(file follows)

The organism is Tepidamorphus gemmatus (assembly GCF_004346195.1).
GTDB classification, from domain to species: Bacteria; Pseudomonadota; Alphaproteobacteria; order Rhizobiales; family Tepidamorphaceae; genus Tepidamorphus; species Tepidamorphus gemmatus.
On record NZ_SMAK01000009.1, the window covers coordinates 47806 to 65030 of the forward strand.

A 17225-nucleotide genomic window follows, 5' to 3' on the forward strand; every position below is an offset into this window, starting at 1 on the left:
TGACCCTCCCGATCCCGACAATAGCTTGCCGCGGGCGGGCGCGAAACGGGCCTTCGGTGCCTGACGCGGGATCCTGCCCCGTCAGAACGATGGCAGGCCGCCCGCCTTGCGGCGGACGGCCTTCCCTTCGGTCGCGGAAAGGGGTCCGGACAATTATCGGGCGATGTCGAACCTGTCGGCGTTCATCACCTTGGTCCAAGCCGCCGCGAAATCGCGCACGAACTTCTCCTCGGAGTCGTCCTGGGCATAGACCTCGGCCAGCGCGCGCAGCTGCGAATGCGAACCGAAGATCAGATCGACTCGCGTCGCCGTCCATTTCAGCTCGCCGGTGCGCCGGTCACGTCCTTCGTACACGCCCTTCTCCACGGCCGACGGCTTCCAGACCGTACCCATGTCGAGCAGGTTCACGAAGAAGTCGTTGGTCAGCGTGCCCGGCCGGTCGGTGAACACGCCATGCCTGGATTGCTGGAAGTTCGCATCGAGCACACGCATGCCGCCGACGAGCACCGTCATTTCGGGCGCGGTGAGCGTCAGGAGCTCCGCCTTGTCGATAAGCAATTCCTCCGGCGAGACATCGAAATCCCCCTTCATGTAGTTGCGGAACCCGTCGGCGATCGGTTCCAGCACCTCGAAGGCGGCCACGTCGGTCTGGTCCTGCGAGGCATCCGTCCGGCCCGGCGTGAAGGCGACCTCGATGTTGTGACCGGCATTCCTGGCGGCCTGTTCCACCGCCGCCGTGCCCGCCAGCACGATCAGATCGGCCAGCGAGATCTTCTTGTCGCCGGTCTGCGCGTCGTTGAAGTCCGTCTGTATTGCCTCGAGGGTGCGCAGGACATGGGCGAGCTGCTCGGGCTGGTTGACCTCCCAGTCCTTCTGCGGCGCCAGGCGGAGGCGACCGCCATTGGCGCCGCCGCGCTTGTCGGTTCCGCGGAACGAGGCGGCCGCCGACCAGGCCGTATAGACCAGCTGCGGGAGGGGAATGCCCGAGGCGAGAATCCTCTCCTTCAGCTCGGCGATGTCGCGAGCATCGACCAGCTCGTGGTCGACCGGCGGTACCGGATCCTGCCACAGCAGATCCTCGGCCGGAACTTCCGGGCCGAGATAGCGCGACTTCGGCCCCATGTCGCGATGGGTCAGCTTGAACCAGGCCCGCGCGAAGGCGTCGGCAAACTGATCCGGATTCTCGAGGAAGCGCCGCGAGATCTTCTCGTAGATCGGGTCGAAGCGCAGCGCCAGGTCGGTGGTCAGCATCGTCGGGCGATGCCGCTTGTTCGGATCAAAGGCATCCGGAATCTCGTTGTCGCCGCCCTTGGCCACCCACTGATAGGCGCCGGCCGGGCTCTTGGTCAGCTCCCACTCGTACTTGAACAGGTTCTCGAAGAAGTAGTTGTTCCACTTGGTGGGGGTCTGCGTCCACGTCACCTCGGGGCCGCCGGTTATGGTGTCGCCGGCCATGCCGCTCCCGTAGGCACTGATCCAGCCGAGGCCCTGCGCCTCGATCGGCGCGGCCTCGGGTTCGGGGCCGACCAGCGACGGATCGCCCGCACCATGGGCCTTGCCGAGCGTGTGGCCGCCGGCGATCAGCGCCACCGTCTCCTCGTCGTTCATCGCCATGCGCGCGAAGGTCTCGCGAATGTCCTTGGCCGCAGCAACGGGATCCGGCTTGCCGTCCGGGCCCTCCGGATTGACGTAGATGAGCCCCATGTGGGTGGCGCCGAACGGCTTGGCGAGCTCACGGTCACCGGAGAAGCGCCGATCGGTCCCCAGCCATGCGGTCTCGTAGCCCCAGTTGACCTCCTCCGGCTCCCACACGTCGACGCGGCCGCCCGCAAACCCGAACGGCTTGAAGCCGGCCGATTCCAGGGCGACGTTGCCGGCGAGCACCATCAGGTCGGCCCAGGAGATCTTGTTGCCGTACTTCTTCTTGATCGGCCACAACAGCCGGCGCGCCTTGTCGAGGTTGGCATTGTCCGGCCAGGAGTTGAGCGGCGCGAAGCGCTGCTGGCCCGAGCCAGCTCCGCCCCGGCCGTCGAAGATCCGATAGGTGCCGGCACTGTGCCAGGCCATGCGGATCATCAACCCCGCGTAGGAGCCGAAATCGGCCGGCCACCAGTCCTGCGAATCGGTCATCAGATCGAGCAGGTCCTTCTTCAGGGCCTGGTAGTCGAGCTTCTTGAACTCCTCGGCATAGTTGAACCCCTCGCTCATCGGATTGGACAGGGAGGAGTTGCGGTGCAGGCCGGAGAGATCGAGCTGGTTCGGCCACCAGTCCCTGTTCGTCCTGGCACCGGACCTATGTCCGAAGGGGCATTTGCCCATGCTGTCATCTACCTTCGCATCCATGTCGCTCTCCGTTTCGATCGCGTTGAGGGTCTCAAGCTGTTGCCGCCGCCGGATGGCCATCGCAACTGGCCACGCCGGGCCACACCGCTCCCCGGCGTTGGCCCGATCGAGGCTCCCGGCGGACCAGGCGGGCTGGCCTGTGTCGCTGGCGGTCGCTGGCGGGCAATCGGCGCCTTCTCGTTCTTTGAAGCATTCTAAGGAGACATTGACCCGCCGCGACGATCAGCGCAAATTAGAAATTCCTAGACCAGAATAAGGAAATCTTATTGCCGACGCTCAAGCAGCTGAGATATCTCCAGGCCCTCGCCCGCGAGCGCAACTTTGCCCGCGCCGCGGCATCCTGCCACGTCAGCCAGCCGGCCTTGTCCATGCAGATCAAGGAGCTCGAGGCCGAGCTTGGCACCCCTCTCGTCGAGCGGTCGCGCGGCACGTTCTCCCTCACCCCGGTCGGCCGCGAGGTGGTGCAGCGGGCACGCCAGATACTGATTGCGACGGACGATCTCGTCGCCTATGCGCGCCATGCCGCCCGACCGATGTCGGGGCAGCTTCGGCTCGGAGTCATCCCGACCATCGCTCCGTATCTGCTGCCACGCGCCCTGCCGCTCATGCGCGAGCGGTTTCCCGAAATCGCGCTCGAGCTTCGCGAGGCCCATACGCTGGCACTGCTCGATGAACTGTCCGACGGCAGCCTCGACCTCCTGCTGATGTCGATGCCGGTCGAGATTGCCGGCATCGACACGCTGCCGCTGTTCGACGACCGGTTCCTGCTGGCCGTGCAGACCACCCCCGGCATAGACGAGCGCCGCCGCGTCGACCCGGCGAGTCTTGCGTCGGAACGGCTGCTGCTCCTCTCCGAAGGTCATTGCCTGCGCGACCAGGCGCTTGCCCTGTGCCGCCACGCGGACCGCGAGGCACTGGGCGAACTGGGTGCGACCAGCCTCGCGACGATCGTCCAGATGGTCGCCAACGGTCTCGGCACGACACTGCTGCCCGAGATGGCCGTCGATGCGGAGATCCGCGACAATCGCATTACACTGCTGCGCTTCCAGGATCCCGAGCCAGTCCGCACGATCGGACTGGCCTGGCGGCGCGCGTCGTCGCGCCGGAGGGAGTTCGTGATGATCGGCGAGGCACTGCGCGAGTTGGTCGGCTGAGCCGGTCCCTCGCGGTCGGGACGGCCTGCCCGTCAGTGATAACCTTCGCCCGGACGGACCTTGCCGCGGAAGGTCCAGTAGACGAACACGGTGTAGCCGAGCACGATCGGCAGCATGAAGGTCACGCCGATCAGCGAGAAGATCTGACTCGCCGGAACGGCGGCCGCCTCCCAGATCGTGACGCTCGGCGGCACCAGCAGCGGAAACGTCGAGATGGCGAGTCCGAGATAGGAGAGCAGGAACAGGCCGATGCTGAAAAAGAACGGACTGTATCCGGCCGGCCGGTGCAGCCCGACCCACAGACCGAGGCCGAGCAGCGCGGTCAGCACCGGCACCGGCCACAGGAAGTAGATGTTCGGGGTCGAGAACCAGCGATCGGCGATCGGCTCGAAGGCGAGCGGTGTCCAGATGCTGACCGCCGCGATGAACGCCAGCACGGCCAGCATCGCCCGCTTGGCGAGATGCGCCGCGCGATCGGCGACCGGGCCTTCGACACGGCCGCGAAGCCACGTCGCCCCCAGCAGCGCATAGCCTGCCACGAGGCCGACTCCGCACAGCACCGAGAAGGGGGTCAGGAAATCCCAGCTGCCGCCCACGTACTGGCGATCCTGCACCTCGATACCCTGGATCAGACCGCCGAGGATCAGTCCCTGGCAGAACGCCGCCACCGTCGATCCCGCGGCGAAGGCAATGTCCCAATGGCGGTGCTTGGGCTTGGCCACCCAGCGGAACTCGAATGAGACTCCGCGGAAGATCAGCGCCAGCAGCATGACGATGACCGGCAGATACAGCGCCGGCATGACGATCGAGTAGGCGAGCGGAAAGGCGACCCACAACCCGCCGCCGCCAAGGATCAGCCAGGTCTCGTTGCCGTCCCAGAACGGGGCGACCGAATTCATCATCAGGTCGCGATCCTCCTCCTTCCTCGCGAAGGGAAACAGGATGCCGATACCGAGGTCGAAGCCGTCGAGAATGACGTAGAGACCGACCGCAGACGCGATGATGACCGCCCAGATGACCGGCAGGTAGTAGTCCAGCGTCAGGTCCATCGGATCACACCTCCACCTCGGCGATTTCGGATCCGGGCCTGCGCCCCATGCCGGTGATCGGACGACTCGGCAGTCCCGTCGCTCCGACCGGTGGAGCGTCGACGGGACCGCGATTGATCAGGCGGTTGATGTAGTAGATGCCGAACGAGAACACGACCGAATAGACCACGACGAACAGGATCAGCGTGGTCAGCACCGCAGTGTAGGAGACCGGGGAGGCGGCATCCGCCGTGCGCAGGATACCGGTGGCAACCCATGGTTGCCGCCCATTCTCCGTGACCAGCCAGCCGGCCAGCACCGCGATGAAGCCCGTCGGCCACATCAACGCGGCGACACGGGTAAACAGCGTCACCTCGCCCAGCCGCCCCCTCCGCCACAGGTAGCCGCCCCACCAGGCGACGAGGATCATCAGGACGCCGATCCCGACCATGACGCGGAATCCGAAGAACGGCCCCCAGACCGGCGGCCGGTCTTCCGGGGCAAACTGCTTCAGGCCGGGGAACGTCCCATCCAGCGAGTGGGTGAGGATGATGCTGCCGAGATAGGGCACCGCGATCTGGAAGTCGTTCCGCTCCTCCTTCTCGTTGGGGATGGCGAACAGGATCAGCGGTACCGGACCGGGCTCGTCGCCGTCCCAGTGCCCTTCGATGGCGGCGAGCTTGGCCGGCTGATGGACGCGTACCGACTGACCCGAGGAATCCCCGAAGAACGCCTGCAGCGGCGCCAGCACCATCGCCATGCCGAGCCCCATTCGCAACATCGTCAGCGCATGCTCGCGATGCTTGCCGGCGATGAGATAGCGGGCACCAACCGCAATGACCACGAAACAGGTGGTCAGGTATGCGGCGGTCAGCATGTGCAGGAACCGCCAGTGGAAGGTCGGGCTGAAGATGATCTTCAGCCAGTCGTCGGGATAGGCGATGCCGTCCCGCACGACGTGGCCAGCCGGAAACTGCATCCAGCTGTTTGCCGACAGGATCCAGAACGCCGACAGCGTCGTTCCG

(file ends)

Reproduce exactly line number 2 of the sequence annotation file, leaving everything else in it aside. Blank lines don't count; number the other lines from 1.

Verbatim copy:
GTDB classification, from domain to species: Bacteria; Pseudomonadota; Alphaproteobacteria; order Rhizobiales; family Tepidamorphaceae; genus Tepidamorphus; species Tepidamorphus gemmatus.